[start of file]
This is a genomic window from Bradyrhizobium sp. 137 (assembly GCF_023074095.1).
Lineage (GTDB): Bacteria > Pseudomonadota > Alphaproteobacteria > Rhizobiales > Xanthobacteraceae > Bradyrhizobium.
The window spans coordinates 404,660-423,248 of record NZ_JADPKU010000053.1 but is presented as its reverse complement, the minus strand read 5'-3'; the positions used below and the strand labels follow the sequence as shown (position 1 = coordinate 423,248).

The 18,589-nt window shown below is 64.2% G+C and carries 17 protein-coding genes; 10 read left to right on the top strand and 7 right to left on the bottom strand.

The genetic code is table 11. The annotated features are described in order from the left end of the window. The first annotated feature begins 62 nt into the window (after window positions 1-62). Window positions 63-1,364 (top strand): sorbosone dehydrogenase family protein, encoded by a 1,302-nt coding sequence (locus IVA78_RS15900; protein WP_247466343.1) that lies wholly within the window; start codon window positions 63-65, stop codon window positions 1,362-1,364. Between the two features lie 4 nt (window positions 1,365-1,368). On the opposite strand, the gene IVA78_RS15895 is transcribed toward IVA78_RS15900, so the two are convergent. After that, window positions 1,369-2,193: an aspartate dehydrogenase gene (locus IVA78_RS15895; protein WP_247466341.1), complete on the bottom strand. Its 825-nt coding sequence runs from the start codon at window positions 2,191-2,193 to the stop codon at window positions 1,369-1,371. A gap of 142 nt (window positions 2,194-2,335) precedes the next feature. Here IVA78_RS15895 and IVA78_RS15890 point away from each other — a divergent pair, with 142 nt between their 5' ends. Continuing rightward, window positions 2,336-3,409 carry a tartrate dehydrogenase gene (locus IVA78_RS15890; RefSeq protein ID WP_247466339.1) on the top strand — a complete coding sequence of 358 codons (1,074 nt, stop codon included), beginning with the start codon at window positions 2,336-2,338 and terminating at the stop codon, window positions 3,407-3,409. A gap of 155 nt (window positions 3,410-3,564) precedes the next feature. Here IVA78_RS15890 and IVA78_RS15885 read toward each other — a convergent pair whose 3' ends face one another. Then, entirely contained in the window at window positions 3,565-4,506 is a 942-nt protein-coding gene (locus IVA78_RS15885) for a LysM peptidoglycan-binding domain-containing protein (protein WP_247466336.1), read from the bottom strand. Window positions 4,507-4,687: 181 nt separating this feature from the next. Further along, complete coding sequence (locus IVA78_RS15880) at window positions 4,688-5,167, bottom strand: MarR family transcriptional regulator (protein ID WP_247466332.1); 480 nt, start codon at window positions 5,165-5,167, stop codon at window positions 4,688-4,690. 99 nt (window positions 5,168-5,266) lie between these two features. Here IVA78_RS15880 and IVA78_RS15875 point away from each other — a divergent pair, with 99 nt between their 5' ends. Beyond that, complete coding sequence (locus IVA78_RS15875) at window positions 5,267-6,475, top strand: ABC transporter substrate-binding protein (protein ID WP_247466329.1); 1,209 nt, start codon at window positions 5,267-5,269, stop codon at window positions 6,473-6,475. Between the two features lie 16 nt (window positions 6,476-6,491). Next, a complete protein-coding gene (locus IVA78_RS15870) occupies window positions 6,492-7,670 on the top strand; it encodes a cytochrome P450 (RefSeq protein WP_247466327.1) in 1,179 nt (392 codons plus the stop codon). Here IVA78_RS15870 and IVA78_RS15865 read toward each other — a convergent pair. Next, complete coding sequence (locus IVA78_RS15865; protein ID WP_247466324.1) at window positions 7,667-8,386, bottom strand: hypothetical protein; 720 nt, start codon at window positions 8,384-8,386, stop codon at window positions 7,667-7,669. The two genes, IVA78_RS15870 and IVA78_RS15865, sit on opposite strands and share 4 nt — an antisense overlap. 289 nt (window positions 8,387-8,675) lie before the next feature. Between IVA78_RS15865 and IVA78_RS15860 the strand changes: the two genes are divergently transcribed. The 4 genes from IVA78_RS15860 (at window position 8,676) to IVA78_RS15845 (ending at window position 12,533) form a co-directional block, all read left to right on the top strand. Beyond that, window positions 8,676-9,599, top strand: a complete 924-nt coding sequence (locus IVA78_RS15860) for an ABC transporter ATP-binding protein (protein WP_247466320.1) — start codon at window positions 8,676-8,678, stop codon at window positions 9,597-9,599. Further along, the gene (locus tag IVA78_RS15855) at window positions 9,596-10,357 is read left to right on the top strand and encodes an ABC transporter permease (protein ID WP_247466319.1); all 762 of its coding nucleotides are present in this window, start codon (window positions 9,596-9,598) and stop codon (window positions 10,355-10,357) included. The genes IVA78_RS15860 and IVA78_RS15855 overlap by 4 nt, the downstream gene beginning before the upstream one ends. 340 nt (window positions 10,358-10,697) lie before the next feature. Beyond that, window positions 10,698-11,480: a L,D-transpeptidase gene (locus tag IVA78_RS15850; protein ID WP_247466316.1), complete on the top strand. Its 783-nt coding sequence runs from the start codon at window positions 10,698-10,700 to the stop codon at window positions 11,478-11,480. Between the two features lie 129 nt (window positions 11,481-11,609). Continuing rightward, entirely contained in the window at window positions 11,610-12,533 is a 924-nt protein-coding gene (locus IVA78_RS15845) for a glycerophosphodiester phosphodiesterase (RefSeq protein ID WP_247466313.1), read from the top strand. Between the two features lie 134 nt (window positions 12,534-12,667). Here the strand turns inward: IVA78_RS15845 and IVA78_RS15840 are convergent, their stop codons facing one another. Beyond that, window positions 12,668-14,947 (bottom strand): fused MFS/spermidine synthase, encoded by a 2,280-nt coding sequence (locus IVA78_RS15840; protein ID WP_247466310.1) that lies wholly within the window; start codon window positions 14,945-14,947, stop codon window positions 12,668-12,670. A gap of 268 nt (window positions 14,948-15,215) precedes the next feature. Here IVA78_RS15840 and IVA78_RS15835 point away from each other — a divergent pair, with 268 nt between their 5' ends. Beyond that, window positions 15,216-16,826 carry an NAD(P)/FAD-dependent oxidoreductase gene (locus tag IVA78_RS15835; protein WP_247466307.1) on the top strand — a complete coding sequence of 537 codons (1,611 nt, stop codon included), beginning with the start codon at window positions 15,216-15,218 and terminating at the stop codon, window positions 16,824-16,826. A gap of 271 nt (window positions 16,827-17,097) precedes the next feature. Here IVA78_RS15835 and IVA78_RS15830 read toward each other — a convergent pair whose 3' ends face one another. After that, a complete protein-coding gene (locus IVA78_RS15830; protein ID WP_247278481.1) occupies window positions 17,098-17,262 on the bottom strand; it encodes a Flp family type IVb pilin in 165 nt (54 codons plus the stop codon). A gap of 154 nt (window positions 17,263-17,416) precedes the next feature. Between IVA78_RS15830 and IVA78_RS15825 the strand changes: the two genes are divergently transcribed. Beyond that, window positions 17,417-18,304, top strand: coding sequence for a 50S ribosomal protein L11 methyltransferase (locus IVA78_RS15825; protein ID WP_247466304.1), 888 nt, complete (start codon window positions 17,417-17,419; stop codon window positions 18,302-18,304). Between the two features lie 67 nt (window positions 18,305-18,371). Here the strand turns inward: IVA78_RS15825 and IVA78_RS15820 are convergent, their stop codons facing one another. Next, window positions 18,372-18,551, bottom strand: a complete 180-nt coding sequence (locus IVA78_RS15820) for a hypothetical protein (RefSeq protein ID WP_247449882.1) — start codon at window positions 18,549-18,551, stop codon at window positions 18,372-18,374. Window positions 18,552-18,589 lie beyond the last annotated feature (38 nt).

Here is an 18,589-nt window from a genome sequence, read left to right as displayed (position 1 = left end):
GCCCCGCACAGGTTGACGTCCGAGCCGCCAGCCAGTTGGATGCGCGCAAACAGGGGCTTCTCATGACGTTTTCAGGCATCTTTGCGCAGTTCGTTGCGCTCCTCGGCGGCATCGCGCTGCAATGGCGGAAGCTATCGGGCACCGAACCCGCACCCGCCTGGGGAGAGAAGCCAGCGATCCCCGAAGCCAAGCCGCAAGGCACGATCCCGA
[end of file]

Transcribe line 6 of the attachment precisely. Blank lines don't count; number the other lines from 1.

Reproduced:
Here is an 18,589-nt window from a genome sequence, read left to right as displayed (position 1 = left end):